Five Lessons Only Failure Can Teach You

They say that smells evoke the most potent memories – and they do it fast! Everyone knows that feeling.

You’re walking down the street and you turn a corner. A smell hits you out of a restaurant’s open door and you’re seven years old again, right back in your childhood home or wherever your sense-memory takes you.

It works the same way with strong feelings. We remember them. Shame, regret and embarrassment are powerful forces, like getting burned on a hot stove. The burn teaches us to be careful around hot stoves. Our memories of our biggest mistakes and fumbles teach us powerful lessons, too.

Everybody has made mistakes and failed in some way or another. Of course, it isn’t really failure – it just feels that way at the time. Every experience teaches us, but we’ve been taught to classify some of our learning experiences as triumphs and others as dismal failures. They’re all triumphs in the end, but getting that message can be the hardest lesson of all!

Here are five lessons we only learn by messing up. How many of these battle scars have you collected?

How to Back Up and Reflect

When everything goes right for you and you’re flying forward along your path, it feels great. It feels normal, and we can go into a kind stupor.

It is easy to lose focus on any of the many irons we’ve got in the fire at any point — at home, at work and elsewhere.

All of us are busy. We drop the ball. Sometimes the damage is slight and other times we can fumble badly enough to hurt ourselves professionally and in our relationships.

There are a million ways to screw up. You might blow off an important project at work and disappoint your co-workers. You might get fired from a job you would have quit if you had been paying closer attention.

You might mis-handle an important relationship with your friend or someone in your family. Whatever kind of mistake it was, you’re dealing with it now.

What do you? You stop and think. That’s the first lesson a mistake teaches you. It teaches you to stop the frenetic forward motion and say “Okay, that happened. It forced me to think. What went wrong?” You tell yourself the story. You replay the tape. We don’t learn how to stop and focus unless Mother Nature gives us a shove.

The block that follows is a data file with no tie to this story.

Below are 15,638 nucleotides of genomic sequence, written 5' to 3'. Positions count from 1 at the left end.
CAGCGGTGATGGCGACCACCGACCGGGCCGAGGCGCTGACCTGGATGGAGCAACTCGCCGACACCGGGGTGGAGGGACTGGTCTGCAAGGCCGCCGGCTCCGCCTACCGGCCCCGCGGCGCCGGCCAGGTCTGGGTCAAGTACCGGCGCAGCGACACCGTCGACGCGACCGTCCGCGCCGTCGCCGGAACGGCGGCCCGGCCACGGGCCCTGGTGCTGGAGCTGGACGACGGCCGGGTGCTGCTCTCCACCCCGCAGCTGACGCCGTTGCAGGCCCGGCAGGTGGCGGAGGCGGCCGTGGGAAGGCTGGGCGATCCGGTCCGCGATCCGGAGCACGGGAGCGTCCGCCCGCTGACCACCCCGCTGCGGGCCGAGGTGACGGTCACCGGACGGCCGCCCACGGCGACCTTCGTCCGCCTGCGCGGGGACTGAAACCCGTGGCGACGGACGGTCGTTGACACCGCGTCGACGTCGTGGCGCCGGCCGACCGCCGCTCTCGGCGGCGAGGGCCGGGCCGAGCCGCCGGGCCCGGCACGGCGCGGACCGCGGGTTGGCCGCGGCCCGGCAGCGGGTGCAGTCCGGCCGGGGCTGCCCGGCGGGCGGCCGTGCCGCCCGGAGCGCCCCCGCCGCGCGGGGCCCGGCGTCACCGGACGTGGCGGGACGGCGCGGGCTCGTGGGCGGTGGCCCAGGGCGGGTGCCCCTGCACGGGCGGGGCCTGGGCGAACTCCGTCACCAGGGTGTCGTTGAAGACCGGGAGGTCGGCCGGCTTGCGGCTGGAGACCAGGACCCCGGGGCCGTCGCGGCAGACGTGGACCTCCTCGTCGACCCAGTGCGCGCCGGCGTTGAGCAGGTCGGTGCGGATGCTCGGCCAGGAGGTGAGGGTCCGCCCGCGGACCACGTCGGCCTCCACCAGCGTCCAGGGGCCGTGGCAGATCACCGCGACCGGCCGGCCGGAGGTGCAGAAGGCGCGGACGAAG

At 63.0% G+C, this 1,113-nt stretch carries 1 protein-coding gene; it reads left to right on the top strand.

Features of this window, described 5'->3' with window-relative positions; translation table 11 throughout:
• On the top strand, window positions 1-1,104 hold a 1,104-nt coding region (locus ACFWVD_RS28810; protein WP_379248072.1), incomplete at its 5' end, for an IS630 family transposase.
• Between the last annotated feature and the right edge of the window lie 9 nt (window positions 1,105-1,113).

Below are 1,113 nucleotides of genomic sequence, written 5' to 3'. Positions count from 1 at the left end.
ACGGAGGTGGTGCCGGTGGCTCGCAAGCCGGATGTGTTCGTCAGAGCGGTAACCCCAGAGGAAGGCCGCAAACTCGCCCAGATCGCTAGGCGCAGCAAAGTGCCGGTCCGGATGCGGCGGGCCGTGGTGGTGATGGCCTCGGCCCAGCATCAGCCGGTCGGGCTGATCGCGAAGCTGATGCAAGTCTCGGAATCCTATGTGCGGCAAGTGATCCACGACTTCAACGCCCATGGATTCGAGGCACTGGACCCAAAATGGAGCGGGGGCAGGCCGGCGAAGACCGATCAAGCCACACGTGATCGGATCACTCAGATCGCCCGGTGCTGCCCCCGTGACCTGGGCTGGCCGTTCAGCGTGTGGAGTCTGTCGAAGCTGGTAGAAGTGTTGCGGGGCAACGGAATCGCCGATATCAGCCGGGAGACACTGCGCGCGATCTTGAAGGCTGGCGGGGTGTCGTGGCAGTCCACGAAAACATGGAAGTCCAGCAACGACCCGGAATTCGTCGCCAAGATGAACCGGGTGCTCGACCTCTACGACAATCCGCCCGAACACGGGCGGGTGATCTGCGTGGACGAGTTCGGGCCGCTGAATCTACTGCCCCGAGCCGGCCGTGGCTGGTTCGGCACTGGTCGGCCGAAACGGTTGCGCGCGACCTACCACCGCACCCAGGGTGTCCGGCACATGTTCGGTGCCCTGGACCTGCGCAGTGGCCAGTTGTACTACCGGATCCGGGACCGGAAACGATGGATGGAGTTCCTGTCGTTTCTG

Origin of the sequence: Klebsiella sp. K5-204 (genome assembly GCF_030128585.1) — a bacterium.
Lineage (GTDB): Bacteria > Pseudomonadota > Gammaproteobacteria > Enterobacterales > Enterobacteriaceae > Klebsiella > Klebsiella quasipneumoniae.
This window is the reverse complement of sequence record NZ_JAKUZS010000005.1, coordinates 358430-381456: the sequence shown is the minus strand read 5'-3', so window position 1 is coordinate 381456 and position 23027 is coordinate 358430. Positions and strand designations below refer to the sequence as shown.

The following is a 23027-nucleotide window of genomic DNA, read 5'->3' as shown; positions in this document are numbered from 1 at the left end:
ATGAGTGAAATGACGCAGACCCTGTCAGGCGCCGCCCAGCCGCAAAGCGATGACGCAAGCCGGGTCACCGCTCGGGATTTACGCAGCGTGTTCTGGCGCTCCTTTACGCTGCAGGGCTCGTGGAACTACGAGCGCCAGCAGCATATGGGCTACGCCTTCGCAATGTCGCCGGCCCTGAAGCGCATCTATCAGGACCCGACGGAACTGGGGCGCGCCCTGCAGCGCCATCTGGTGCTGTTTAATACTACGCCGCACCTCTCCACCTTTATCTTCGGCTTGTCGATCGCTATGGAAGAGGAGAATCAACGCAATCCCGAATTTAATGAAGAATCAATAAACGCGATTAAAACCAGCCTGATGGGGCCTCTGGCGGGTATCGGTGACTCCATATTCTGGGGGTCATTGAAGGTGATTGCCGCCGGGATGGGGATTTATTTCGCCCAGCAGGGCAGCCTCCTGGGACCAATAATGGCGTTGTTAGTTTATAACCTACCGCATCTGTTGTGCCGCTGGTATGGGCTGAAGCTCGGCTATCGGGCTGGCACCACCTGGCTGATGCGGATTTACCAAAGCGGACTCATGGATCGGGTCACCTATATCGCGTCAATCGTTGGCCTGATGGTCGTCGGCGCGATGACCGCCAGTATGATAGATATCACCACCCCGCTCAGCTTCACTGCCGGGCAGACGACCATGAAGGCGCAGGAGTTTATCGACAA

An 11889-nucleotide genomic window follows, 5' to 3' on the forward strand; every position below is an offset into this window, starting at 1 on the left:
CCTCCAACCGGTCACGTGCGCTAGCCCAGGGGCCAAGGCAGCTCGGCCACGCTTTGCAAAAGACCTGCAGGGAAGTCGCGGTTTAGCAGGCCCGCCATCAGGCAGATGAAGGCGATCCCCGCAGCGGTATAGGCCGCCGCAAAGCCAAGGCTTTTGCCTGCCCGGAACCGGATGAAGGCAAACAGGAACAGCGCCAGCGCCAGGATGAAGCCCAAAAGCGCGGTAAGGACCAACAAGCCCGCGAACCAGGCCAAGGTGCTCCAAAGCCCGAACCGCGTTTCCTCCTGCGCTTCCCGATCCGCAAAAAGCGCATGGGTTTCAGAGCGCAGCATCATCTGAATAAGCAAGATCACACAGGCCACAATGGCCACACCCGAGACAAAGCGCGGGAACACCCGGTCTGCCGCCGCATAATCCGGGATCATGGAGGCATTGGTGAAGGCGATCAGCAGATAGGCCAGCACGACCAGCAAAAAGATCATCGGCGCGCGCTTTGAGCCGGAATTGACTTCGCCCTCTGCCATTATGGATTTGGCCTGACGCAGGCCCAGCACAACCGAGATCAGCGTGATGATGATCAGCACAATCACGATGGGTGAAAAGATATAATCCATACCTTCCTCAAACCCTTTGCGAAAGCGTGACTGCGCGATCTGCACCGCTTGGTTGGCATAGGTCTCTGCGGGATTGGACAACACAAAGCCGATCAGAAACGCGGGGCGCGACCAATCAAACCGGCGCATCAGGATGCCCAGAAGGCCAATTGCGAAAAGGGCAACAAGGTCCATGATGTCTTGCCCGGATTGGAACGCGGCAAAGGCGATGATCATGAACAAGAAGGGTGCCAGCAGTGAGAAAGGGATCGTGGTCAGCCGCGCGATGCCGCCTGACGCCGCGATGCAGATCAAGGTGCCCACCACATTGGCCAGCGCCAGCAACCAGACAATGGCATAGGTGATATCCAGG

Her message is “Slow down there, partner!”

How to Fix Something that Breaks

When we feel like we’ve made a big mistake, emotions can flood over us. We might feel guilty, embarrassed, angry or resentful or all of those things. We might have to apologize to someone, or to more than one person. We have to look in the mirror, and that’s not always an easy thing to do.

We are all time-pressed. Stopping to fix a mistake takes time. We are conscious of the clean-up work we have to do, no different than sweeping up all the glass bits that fly across the floor when a glass drops on the floor and shatters.

You might have to sweep three times and mop the floor twice to make sure there aren’t any tiny pieces of glass lying around to slice your family members’ feet open.

When we make a mistake we learn how to backtrack and fix whatever we broke. Whether that clean-up work is operational or relational, identifying the breakage point and fixing it is a critical life and business skill we all need to learn.

How to Soften the Energy 

Everyone we meet has too many obligations. We are all overloaded. When something goes wrong at work or anywhere, our emotions spike. Fear might be the first emotion that shows up. When something important falls apart and we are in the middle of it, our first thought might be “Don’t blame it on me!”

Sometimes we know we messed up bigtime. We heard from Chris, who told us “We had a huge meltdown in our last new product launch. I was as upset about it as anyone, and I was pretty angry and defensive too, because people made commitments to me that they didn’t keep.